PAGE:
“When I started my company Manomama 8 years ago, I gave it the name because Mama originated from mother. Mama internationally has the same sense for mothers. The target group for the company is mothers. They are the losers in our society.  When their children grow up, they didn’t have a job and nobody is interested in employing them. So I took all these ladies together, at the start there were 40 ladies from all around Germany, and I said ‘let us start and we produced fabric.’

“I had never produced fabrics before. I didn’t know much about it. Pippi Long Stocking said “I have never tried this, but I’m sure I can do it. If I can not do everything I will learn it.” That’s what I said. Ive never been in the textiles industry so who cares let us start.

“When I decide to start a company I went to the bank at the end of the financial crisis. I told them that I want to start a company with all these ‘handicapped’ people, in a ‘dead’ industry. What do you think they said? They said no no no. ‘She’s stupid – no’.

“So I went to the government. They said ‘that’s really nice’, and they are very interested in the solution because we helped people without jobs. They are people of interest as they all get money from the government, so you will save if I give them a job. They said no. ‘It’s nice but we don’t believe in it’. Why do all the other companies go to Bangladesh? Why you? How will you change anything?

“The only thing I was able to do is take all the money I earned. I gave up my flat, and my car, because I was the only person who believed in the company. I thought ‘hey’ it will work and if it doesn’t then I did not work hard enough’. Today we have 250 employees and all have a contract with out restriction (secure employment with us), and earn more money than the government gave as a base.

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“I got more and more information about the situation of the textile industry and was very shocked,” said Sina Trinkwalder. Opening night image, Fast Fashion: the dark side of fashion by Nico Keenan.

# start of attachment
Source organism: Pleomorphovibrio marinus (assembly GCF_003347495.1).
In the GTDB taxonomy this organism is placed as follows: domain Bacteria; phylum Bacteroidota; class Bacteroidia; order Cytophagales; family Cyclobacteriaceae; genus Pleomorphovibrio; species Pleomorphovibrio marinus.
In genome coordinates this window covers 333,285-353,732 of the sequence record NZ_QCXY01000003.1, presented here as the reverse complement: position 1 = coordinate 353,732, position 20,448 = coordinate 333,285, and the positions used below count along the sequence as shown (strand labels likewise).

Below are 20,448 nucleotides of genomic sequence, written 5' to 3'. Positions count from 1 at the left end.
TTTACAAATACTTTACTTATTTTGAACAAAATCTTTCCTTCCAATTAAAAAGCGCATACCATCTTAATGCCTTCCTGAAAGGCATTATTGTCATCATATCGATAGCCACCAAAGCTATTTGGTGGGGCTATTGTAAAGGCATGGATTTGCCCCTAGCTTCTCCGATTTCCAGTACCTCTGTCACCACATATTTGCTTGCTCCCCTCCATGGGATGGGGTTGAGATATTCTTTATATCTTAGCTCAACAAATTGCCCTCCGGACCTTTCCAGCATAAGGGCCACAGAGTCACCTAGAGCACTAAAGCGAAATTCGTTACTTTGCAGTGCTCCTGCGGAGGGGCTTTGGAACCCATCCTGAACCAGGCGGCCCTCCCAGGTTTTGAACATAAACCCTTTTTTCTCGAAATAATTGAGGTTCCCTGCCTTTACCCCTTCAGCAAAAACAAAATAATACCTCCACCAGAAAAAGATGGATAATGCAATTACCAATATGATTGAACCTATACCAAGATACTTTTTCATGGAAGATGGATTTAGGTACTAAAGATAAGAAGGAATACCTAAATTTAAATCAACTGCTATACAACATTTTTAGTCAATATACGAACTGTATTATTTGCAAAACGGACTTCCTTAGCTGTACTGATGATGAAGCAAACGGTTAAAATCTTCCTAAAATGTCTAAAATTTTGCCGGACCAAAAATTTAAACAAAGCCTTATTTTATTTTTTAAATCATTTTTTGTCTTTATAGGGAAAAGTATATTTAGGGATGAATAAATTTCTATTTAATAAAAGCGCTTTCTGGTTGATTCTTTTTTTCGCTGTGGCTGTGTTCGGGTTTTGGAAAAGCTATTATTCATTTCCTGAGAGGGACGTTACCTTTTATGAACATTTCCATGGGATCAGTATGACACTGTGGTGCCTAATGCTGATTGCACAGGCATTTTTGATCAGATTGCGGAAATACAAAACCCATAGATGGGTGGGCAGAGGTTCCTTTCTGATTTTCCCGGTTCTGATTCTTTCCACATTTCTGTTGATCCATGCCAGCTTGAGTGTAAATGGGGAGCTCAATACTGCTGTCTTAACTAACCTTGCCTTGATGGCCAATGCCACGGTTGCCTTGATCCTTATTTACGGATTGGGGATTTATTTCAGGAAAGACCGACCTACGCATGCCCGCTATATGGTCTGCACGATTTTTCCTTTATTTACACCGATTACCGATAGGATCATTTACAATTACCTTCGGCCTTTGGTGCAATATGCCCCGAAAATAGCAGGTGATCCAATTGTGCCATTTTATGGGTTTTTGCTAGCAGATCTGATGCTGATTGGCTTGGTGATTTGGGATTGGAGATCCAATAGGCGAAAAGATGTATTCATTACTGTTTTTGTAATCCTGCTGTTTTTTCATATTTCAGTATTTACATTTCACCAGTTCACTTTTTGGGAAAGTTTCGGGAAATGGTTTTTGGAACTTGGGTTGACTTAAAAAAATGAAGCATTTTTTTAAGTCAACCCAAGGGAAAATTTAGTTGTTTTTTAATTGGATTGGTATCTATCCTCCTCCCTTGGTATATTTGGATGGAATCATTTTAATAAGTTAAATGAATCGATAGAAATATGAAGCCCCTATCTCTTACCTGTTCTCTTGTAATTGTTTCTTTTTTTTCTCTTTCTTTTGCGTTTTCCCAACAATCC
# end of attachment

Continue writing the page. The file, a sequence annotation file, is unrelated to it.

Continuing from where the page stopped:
“The first step was how to make textiles and how to produce it. It was hard to learn all these things from the start of the supply chain. From the beginning. It was really big, and complicated at first, but it was okay. I got more and more information about the situation of the textile industry and was very shocked.

“I never thought about how my t-shirt was made. I bought it, I wanted it, I gave it away. I decided that that is not the way I would like to do it. A lot of international people were interested in how I do it in Germany, in a country were textile doesnt exist anymore. I was shocked at what I saw of society and the labor work in the textile industry.

“I decided we have to do it our way, we have to produce regionally, ecologically, organically and eco-socially. All these things, concerning the whole supply chain. So after three years we started again.

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Installation image: Fast Fashion: the dark side of fashion, at RMIT Gallery. Photo by Mark Ashkanasy.

“We have to find the best small farmer for organic carbon fibre. So I go to Africa, to Tanzania.  Today I have 4,500 small farmers who produce fabric for my Mama. Each has around 15 acre in rotation and they produce what they need, fruits and vegetables and the rest of the time they produce cotton.

“The problem in Africa is that cotton is cash crop, it’s not needed, small farmers produce everything they need for family and everyday life, and no more. If they need money, for school fees etc. they plant cotton and this goes to a buying centre, to officers, to bigger companies, and is exported, and brought to Germany. It is organic, grain grown, as this is more ecological. There are no pesticides, and it is a structure of economies, with lots of small farmers in the one big company.